By the Word all things were made, and without this Word nothing was made. 
Think of it! Jesus is the Word that God spoke when He created the universe and everything in it, starting with, "Let there be Light." 
And the Word was the Light of the world. And the Word was made flesh, and dwelt amongst us.
I especially love this gospel because it had a powerful effect on me when I was looking back in my thirties at Christianity more than a decade after I'd fallen away as a college freshman from my Catholic faith that I had sincerely believed as a child. A young college girl, a member of Campus Crusade for Christ, God bless her, started meeting with me for a Bible study of the Gospel of John.  The poetry of the unique opening to that Gospel and the sense of divine realities it evokes helped convert me back to belief in Christ in my thirties. 
God's Word came to live among us, and to those who receive Him, He gave the power to be made Sons of God, sharing in His divine nature—by adoption! 
We too quickly skip past that striking promise—that we mere humans who receive Christ will be given the power to be be made sons (and daughters) of God. 
We can glimpse of what that will be like for us when we look at Mary, the Mother of God, who was the first to fully receive that promise to share in God's divinity.
The Blessed Virgin Mary, one of whose titles is Theotokos, God-bearer, was the first to receive Christ, in her case literally in her womb. She became the holy Ark of the New Covenant. 
To prepare for her motherhood of the Son of God, by a special dispensation she was the only child of Adam and Eve to be redeemed by Christ's future sacrifice when she was immaculately conceived. Christ spent thirty years with her before He began His public ministry, and for these and many reasons her union with God is therefore unique. 
She alone is sinless and her body was taken up into heaven with Christ. She must be the first created human to be deified, which means she is now like God as far as it is possible for any creature to share in the divinity of the Creator. From her many appearances, we know she is being used as God’s messenger to continue His work of salvation. 
In St. Dionysius the Aeropagite, who was converted by St. Paul in Athens, we have a witness of how even when Mary was still on earth, her glory was already great, and incidentally how St. John shone also with Christ's glory. 
This story was preserved by the early Christian historian, Eusebius of Caesarea in his Ecclesiastical history. While Mary was still alive, Saint Dionysius traveled from Athens to Jerusalem to meet Her. He wrote to his teacher the Apostle Paul: 
“I witness by God, that besides the very God Himself, there is nothing else filled with such divine power and grace. No one can fully comprehend what I saw. I confess before God: when I was with John, who shone among the Apostles like the sun in the sky, when I was brought before the countenance of the Most Holy Virgin, I experienced an inexpressible sensation. Before me gleamed a sort of divine radiance which transfixed my spirit. I perceived the fragrance of indescribable aromas and was filled with such delight that my very body became faint, and my spirit could hardly endure these signs and marks of eternal majesty and heavenly power. The grace from her overwhelmed my heart and shook my very spirit. If I did not have in mind your instruction, I should have mistaken Her for the very God. It is impossible to stand before greater blessedness than this which I beheld.”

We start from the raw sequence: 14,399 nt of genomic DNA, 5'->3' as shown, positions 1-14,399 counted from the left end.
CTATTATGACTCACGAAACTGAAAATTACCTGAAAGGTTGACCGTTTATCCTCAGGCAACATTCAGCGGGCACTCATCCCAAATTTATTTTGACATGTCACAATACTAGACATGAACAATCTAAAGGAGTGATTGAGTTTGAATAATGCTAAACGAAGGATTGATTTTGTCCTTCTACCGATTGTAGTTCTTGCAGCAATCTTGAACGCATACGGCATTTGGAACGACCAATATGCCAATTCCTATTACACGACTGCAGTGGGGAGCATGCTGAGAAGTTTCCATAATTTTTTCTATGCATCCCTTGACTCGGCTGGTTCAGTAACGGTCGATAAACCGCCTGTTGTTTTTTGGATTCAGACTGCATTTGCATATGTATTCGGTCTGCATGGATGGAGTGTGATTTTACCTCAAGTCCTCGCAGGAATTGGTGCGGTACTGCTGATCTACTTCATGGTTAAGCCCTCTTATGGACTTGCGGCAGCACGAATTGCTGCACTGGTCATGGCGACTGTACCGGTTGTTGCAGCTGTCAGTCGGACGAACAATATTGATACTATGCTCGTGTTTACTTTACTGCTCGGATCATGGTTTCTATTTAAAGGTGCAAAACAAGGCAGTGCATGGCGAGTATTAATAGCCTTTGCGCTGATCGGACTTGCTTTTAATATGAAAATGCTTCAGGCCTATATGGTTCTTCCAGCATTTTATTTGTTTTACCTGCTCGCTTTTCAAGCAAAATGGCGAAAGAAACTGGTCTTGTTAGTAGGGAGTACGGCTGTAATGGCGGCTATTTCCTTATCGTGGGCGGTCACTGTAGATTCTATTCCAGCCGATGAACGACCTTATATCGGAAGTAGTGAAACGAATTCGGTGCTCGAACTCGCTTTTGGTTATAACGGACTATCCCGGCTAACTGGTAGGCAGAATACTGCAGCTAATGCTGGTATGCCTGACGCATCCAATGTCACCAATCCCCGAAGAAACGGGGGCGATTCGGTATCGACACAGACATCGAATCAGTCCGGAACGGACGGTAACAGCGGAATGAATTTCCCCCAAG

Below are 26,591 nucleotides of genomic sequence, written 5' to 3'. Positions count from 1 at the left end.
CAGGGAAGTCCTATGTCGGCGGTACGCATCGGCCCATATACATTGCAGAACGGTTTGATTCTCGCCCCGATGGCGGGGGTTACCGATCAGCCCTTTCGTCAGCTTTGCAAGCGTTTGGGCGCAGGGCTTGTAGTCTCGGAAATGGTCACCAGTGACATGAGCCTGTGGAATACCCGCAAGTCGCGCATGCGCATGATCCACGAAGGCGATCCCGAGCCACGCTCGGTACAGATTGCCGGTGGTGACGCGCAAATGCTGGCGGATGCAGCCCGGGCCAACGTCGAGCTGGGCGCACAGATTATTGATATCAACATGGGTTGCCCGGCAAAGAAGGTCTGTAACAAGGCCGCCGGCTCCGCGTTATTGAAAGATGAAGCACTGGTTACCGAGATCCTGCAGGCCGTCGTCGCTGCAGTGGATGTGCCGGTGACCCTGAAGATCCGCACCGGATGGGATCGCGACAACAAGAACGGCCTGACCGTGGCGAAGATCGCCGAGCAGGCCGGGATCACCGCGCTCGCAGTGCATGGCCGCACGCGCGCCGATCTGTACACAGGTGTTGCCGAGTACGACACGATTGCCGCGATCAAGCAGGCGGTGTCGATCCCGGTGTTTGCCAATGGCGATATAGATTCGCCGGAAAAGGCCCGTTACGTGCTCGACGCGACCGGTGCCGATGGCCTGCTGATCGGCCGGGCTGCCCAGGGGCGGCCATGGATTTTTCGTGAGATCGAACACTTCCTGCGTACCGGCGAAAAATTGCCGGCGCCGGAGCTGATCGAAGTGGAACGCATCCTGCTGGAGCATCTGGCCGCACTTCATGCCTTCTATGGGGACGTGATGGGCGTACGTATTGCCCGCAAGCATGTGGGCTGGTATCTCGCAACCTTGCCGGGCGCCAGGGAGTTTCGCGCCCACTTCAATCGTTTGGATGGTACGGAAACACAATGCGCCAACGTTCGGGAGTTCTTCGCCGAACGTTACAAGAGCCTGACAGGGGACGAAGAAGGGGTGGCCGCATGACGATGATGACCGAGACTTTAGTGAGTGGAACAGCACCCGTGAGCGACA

Others who saw her in apparitions after her body was assumed to heaven, such as the converted non-practicing Jew Roy Schoeman, have also said she appears  so glorious that they are tempted to worship her—but she always makes it clear that what they see of glory in her is all from her Son.
There is much to ponder here. And all of us who receive Him and are born of God have a similar future to anticipate.

St. John 1: In the beginning was the Word, and the Word was with God, and the Word was God. The same was in the beginning with God. All things were made by him: and without him was made nothing that was made. In him was life, and the life was the light of men. And the light shineth in darkness, and the darkness did not comprehend it.
There was a man sent from God, whose name was John. This man came for a witness, to give testimony of the light, that all men might believe through him. He was not the light, but was to give testimony of the light. That was the true light, which enlighteneth every man that cometh into this world. He was in the world, and the world was made by him, and the world knew him not.

He came unto his own, and his own received him not. But as many as received him, he gave them power to be made the sons of God, to them that believe in his name. Who are born, not of blood, nor of the will of the flesh, nor of the will of man, but of God. And the Word was made flesh, and dwelt among us, (and we saw his glory, the glory as it were of the only begotten of the Father), full of grace and truth.

Top image: My photo of St. John at the Cross, at the site of Christ's crucifixion at Golgotha. Below: St. John's symbol the Eagle.

Friday, December 20, 2019

Best Books I Read in 2019, by Catholic Pundit Wannabe

This is the year that I discovered the marvelous Anna Haycraft, whose pen name was Alice Thomas Ellis. It says a lot about Haycraft’s style that the writer of her New York Times obituary hazarded that Haycraft chose her nom de plume because of its hissing sibilants.